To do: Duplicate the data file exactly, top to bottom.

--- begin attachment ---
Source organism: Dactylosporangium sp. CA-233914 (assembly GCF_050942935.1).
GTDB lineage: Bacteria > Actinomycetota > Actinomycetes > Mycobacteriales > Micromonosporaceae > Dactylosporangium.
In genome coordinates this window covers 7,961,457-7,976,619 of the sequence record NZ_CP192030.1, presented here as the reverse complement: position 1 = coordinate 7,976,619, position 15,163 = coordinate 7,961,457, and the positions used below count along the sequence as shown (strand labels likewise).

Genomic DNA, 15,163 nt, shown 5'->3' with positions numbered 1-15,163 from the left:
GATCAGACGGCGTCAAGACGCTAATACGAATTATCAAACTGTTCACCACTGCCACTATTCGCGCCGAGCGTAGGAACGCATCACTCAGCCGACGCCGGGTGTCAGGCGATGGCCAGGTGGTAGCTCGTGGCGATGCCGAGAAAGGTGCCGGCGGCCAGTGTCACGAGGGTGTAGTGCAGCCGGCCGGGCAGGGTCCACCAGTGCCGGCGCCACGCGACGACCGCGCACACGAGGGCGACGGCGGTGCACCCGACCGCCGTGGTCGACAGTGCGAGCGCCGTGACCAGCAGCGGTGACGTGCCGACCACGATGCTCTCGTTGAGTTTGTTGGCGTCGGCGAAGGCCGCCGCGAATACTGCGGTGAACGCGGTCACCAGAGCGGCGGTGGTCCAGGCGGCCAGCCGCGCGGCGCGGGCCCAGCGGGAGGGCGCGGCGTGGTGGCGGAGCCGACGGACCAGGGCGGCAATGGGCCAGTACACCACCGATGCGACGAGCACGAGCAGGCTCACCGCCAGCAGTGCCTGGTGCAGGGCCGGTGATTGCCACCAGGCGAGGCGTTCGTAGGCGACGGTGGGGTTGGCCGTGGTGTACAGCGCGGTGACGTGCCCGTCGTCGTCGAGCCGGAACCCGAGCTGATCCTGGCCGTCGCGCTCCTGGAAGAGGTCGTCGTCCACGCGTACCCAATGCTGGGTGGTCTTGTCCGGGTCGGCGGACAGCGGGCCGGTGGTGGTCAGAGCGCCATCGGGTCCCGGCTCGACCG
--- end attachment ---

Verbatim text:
Source organism: Dactylosporangium sp. CA-233914 (assembly GCF_050942935.1).
GTDB lineage: Bacteria > Actinomycetota > Actinomycetes > Mycobacteriales > Micromonosporaceae > Dactylosporangium.
In genome coordinates this window covers 7,961,457-7,976,619 of the sequence record NZ_CP192030.1, presented here as the reverse complement: position 1 = coordinate 7,976,619, position 15,163 = coordinate 7,961,457, and the positions used below count along the sequence as shown (strand labels likewise).

Genomic DNA, 15,163 nt, shown 5'->3' with positions numbered 1-15,163 from the left:
GATCAGACGGCGTCAAGACGCTAATACGAATTATCAAACTGTTCACCACTGCCACTATTCGCGCCGAGCGTAGGAACGCATCACTCAGCCGACGCCGGGTGTCAGGCGATGGCCAGGTGGTAGCTCGTGGCGATGCCGAGAAAGGTGCCGGCGGCCAGTGTCACGAGGGTGTAGTGCAGCCGGCCGGGCAGGGTCCACCAGTGCCGGCGCCACGCGACGACCGCGCACACGAGGGCGACGGCGGTGCACCCGACCGCCGTGGTCGACAGTGCGAGCGCCGTGACCAGCAGCGGTGACGTGCCGACCACGATGCTCTCGTTGAGTTTGTTGGCGTCGGCGAAGGCCGCCGCGAATACTGCGGTGAACGCGGTCACCAGAGCGGCGGTGGTCCAGGCGGCCAGCCGCGCGGCGCGGGCCCAGCGGGAGGGCGCGGCGTGGTGGCGGAGCCGACGGACCAGGGCGGCAATGGGCCAGTACACCACCGATGCGACGAGCACGAGCAGGCTCACCGCCAGCAGTGCCTGGTGCAGGGCCGGTGATTGCCACCAGGCGAGGCGTTCGTAGGCGACGGTGGGGTTGGCCGTGGTGTACAGCGCGGTGACGTGCCCGTCGTCGTCGAGCCGGAACCCGAGCTGATCCTGGCCGTCGCGCTCCTGGAAGAGGTCGTCGTCCACGCGTACCCAATGCTGGGTGGTCTTGTCCGGGTCGGCGGACAGCGGGCCGGTGGTGGTCAGAGCGCCATCGGGTCCCGGCTCGACCG